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Immigration Act 2014


4.This Act is in 7 parts.

5.Part 1 of the Act, and Schedules 1 and 2, contain powers to enable the removal of persons unlawfully in the United Kingdom (“the UK”), enforcement powers, restrictions on bail and additional powers to take biometric information.

6.Part 2 amends rights of appeal, limiting immigration appeals to circumstances where there has been a refusal of a human rights or asylum or humanitarian protection claim, or where refugee status or humanitarian protection has been revoked. It also provides a power for the Secretary of State to certify that to require an appellant who is liable to deportation to leave the UK before their appeal is determined would not cause serious irreversible harm, in which case the person may only appeal from outside the UK. It also provides that a court or tribunal considering a claim that a decision is unlawful on the grounds that it would breach a person’s right to respect for private and family life under Article 8 of the European Convention on Human Rights (“the ECHR”) must, in particular, have regard to the public interest and sets out what the public interest requires.

7.Part 3, and Schedule 3, cover new powers to regulate migrants’ access to services. In general, landlords will be liable to a civil penalty if they rent out premises to migrants who are not lawfully present in the UK. Migrants with time-limited immigration status, such as certain categories of workers and students, can be required to make a contribution to the National Health Service (“the NHS”) via a charge payable when applying for entry clearance or an extension of their leave to enter or remain. Banks will be required to undertake an immigration status check before opening a current account and will be prohibited from opening new accounts for those who are known to be unlawfully in the UK and who are disqualified from opening an account, and those unlawfully in the UK will be unable to obtain a UK driving licence and may have their licence revoked. Provision is also made for the enforcement of civil penalties against employers of persons without a right to work in the UK.

8.Part 4, and Schedules 4, 5 and 6, contain new powers to investigate suspected sham marriages and civil partnerships and extend powers for information to be shared by, and with, registration officials. Notices of marriage or civil partnership involving a non-European Economic Area (“non-EEA”) national (without settled status or an EU law right of permanent residence and not exempt from immigration control or holding a marriage or civil partnership visa) will be referred to the Home Office for a decision whether to investigate whether the proposed marriage or civil partnership is a sham.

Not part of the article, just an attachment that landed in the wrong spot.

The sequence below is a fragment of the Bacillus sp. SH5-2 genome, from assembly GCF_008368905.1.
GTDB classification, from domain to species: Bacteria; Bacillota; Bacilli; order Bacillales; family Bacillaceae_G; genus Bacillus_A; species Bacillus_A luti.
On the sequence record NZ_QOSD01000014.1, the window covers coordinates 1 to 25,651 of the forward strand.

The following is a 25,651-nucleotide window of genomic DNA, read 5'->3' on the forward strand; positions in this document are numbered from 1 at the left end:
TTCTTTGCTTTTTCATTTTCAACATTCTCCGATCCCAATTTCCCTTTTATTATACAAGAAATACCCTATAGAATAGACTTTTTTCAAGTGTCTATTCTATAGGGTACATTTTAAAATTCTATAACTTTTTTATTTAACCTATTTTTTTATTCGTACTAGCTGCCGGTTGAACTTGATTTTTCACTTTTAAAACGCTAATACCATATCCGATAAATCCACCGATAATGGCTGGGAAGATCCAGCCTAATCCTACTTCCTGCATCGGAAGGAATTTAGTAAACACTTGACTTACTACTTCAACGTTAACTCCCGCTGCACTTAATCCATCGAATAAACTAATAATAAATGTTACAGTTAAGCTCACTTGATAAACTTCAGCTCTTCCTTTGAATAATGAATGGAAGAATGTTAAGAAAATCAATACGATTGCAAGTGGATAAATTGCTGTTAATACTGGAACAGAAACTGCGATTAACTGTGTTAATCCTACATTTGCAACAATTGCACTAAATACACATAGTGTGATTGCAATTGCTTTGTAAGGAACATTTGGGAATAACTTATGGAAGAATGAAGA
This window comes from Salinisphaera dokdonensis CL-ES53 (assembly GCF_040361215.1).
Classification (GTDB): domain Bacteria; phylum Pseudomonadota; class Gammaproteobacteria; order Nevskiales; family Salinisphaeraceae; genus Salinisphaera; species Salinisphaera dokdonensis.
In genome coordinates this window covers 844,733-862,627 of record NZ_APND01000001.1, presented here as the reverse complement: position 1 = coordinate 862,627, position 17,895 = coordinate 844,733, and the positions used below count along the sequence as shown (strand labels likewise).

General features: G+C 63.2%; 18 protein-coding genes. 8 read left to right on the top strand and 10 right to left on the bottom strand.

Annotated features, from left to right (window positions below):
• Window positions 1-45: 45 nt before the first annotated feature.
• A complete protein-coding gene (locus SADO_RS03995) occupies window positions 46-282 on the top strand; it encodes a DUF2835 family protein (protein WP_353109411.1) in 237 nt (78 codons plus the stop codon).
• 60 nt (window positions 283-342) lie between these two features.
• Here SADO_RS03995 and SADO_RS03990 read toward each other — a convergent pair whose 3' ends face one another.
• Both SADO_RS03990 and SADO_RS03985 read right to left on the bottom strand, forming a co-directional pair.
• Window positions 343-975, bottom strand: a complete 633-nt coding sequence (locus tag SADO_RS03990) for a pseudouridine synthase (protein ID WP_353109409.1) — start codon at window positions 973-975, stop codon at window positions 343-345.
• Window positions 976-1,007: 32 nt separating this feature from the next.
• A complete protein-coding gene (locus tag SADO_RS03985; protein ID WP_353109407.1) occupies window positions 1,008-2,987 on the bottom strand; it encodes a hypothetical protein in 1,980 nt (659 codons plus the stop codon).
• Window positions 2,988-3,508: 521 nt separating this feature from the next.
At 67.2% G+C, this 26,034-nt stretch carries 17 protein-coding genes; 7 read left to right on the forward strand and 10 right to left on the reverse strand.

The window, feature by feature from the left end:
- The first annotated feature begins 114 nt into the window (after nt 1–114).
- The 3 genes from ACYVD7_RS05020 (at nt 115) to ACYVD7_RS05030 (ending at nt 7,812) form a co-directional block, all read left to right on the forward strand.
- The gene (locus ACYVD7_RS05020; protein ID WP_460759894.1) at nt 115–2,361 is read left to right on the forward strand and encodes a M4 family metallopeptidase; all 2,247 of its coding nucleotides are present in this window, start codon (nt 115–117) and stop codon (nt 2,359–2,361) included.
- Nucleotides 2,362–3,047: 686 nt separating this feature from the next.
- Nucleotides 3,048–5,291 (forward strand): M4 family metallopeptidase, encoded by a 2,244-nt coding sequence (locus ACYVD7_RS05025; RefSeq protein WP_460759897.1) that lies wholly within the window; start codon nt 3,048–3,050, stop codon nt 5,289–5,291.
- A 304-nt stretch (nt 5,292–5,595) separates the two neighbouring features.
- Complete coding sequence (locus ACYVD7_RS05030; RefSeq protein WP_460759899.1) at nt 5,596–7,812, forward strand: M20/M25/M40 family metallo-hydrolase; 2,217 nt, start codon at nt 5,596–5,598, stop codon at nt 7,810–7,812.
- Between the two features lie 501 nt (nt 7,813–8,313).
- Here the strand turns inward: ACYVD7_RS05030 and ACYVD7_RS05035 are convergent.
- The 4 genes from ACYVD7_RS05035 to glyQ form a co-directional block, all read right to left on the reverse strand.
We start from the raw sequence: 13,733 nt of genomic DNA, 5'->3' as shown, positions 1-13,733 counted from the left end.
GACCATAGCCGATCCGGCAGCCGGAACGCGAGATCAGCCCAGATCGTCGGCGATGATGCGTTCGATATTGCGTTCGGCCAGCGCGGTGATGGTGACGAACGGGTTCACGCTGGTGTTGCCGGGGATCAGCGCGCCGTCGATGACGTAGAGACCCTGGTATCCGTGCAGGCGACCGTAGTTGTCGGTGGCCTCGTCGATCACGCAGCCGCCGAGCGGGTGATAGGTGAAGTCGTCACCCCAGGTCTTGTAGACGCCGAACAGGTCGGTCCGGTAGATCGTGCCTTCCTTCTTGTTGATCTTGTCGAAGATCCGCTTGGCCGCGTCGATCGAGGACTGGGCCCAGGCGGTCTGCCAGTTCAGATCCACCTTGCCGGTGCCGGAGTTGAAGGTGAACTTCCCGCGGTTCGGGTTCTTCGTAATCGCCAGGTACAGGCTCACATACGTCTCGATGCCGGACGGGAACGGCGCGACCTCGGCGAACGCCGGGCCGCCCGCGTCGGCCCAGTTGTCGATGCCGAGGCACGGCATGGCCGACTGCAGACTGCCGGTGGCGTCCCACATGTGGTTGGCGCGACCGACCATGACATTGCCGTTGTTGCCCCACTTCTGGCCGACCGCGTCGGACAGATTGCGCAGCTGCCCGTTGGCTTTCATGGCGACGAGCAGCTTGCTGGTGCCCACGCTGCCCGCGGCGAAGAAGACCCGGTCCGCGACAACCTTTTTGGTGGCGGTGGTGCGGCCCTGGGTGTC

9.Part 5, and Schedule 7, strengthen the powers of the Office of the Immigration Services Commissioner (“OISC”) and simplify the regulatory scheme for the immigration advice sector. This Part also makes provision for oversight of immigration enforcement functions in Northern Ireland.

10.Part 6 contains five miscellaneous matters. Firstly, it provides a power to register certain adults born to unmarried parents before 1 July 2006 as British citizens. Secondly, the power to deprive a person of their British citizenship is amended. Thirdly, this Part, together with Schedule 8, provides for the Secretary of State to enable third parties, including carrier and port operator staff, (as ‘designated persons’), to undertake embarkation checks on passengers departing from the UK. Schedule 8 also contains powers to direct carriers and port operators to make arrangements for a designated person to conduct embarkation checks. Fourthly, Part 6 makes provision for fees to be charged for immigration applications and other functions. Fifthly, it confirms the duty imposed on the Secretary of State or any other person by section 55 of the Borders, Citizenship and Immigration Act 2009 regarding the welfare of children.

11.Part 7 contains general provisions, including a power, by order, to make minor and consequential amendments to other enactments, general provisions about commencement and extent and provisions in respect of the parliamentary procedure to be applied to orders and regulations made under the Act.

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